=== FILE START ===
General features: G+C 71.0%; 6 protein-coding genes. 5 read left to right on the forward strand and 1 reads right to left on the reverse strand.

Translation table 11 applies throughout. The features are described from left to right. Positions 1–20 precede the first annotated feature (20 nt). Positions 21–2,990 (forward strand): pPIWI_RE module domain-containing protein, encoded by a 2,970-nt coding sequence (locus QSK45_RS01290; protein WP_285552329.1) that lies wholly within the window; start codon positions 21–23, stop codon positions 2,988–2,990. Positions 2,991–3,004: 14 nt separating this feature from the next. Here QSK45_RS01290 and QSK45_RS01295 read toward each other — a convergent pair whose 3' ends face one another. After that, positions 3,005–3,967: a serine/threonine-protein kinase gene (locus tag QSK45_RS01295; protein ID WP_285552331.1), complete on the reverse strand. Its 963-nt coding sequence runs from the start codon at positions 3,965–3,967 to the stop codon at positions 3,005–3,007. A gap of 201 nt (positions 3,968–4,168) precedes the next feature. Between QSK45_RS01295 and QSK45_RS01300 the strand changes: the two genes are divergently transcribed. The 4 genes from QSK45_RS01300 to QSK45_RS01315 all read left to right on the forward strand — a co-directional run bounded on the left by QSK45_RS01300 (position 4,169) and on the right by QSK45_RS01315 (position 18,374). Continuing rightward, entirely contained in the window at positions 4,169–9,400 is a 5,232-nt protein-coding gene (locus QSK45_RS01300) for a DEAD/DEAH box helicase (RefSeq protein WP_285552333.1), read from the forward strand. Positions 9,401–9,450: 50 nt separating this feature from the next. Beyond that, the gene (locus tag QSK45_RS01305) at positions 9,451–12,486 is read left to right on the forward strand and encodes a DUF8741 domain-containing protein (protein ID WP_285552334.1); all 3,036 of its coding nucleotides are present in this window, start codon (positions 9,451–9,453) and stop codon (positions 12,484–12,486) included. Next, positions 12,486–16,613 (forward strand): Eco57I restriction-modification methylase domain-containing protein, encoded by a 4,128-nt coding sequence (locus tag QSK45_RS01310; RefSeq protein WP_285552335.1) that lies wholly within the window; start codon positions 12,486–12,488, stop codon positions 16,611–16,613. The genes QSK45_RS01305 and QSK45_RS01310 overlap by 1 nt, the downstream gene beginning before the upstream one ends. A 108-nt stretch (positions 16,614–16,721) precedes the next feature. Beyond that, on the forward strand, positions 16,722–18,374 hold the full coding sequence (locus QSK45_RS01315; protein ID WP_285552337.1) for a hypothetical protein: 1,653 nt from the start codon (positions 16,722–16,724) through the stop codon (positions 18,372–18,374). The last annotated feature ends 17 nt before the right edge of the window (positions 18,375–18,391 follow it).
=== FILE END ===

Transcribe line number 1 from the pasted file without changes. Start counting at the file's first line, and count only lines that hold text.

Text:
General features: G+C 71.0%; 6 protein-coding genes. 5 read left to right on the forward strand and 1 reads right to left on the reverse strand.